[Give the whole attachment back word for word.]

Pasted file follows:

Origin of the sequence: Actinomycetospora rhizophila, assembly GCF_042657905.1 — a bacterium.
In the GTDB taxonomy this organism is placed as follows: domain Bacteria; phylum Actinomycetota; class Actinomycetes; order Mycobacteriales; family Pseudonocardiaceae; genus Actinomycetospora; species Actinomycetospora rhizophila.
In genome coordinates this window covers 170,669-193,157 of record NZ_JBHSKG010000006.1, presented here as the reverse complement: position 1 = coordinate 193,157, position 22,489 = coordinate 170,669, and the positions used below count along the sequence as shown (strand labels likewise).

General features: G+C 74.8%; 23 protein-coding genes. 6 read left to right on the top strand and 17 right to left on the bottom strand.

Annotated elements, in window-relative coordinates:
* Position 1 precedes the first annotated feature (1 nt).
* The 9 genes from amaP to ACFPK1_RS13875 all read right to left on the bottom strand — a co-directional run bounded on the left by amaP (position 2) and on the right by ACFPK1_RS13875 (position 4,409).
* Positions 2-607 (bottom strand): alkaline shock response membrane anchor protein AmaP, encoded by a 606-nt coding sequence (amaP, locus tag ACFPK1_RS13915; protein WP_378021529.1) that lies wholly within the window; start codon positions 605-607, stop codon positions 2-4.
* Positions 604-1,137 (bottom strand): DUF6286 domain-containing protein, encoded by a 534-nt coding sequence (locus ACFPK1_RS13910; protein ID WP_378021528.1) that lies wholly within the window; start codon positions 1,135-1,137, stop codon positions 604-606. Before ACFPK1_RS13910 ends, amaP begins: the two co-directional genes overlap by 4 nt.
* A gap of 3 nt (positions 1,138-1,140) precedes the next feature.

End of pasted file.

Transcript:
Origin of the sequence: Actinomycetospora rhizophila, assembly GCF_042657905.1 — a bacterium.
In the GTDB taxonomy this organism is placed as follows: domain Bacteria; phylum Actinomycetota; class Actinomycetes; order Mycobacteriales; family Pseudonocardiaceae; genus Actinomycetospora; species Actinomycetospora rhizophila.
In genome coordinates this window covers 170,669-193,157 of record NZ_JBHSKG010000006.1, presented here as the reverse complement: position 1 = coordinate 193,157, position 22,489 = coordinate 170,669, and the positions used below count along the sequence as shown (strand labels likewise).

General features: G+C 74.8%; 23 protein-coding genes. 6 read left to right on the top strand and 17 right to left on the bottom strand.

Annotated elements, in window-relative coordinates:
* Position 1 precedes the first annotated feature (1 nt).
* The 9 genes from amaP to ACFPK1_RS13875 all read right to left on the bottom strand — a co-directional run bounded on the left by amaP (position 2) and on the right by ACFPK1_RS13875 (position 4,409).
* Positions 2-607 (bottom strand): alkaline shock response membrane anchor protein AmaP, encoded by a 606-nt coding sequence (amaP, locus tag ACFPK1_RS13915; protein WP_378021529.1) that lies wholly within the window; start codon positions 605-607, stop codon positions 2-4.
* Positions 604-1,137 (bottom strand): DUF6286 domain-containing protein, encoded by a 534-nt coding sequence (locus ACFPK1_RS13910; protein ID WP_378021528.1) that lies wholly within the window; start codon positions 1,135-1,137, stop codon positions 604-606. Before ACFPK1_RS13910 ends, amaP begins: the two co-directional genes overlap by 4 nt.
* A gap of 3 nt (positions 1,138-1,140) precedes the next feature.